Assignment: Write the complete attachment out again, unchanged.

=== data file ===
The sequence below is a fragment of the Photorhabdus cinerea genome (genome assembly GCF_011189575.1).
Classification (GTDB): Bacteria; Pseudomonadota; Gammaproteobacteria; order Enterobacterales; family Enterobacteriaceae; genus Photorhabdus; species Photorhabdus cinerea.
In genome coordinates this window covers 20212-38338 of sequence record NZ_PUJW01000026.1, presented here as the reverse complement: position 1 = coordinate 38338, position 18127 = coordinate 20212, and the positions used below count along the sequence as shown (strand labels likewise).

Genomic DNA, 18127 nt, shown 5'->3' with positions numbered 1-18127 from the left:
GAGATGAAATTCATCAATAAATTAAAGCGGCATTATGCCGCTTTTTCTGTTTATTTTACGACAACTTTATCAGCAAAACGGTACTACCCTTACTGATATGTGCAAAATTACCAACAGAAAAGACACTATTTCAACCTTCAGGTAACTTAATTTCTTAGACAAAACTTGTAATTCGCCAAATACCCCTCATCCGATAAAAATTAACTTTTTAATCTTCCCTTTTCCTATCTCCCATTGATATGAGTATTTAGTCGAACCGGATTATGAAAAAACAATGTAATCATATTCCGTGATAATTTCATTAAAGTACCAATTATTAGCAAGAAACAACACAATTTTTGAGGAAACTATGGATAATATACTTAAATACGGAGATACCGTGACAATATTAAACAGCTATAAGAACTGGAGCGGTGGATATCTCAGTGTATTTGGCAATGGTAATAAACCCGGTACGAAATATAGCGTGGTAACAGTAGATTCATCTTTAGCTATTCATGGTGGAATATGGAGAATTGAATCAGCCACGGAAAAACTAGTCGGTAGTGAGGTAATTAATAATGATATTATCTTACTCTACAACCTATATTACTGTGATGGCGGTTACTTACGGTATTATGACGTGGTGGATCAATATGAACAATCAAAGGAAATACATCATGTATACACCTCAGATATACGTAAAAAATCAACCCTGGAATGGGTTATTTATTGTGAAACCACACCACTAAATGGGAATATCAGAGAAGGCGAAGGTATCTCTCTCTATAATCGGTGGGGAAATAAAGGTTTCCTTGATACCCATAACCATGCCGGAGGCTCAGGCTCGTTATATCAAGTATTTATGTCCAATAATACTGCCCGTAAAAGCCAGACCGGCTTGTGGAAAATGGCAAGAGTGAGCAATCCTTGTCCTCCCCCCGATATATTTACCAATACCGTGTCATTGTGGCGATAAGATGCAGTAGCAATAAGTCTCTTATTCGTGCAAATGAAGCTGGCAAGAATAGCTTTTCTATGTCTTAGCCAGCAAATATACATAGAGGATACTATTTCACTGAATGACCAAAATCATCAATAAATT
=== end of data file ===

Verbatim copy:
The sequence below is a fragment of the Photorhabdus cinerea genome (genome assembly GCF_011189575.1).
Classification (GTDB): Bacteria; Pseudomonadota; Gammaproteobacteria; order Enterobacterales; family Enterobacteriaceae; genus Photorhabdus; species Photorhabdus cinerea.
In genome coordinates this window covers 20212-38338 of sequence record NZ_PUJW01000026.1, presented here as the reverse complement: position 1 = coordinate 38338, position 18127 = coordinate 20212, and the positions used below count along the sequence as shown (strand labels likewise).

Genomic DNA, 18127 nt, shown 5'->3' with positions numbered 1-18127 from the left:
GAGATGAAATTCATCAATAAATTAAAGCGGCATTATGCCGCTTTTTCTGTTTATTTTACGACAACTTTATCAGCAAAACGGTACTACCCTTACTGATATGTGCAAAATTACCAACAGAAAAGACACTATTTCAACCTTCAGGTAACTTAATTTCTTAGACAAAACTTGTAATTCGCCAAATACCCCTCATCCGATAAAAATTAACTTTTTAATCTTCCCTTTTCCTATCTCCCATTGATATGAGTATTTAGTCGAACCGGATTATGAAAAAACAATGTAATCATATTCCGTGATAATTTCATTAAAGTACCAATTATTAGCAAGAAACAACACAATTTTTGAGGAAACTATGGATAATATACTTAAATACGGAGATACCGTGACAATATTAAACAGCTATAAGAACTGGAGCGGTGGATATCTCAGTGTATTTGGCAATGGTAATAAACCCGGTACGAAATATAGCGTGGTAACAGTAGATTCATCTTTAGCTATTCATGGTGGAATATGGAGAATTGAATCAGCCACGGAAAAACTAGTCGGTAGTGAGGTAATTAATAATGATATTATCTTACTCTACAACCTATATTACTGTGATGGCGGTTACTTACGGTATTATGACGTGGTGGATCAATATGAACAATCAAAGGAAATACATCATGTATACACCTCAGATATACGTAAAAAATCAACCCTGGAATGGGTTATTTATTGTGAAACCACACCACTAAATGGGAATATCAGAGAAGGCGAAGGTATCTCTCTCTATAATCGGTGGGGAAATAAAGGTTTCCTTGATACCCATAACCATGCCGGAGGCTCAGGCTCGTTATATCAAGTATTTATGTCCAATAATACTGCCCGTAAAAGCCAGACCGGCTTGTGGAAAATGGCAAGAGTGAGCAATCCTTGTCCTCCCCCCGATATATTTACCAATACCGTGTCATTGTGGCGATAAGATGCAGTAGCAATAAGTCTCTTATTCGTGCAAATGAAGCTGGCAAGAATAGCTTTTCTATGTCTTAGCCAGCAAATATACATAGAGGATACTATTTCACTGAATGACCAAAATCATCAATAAATT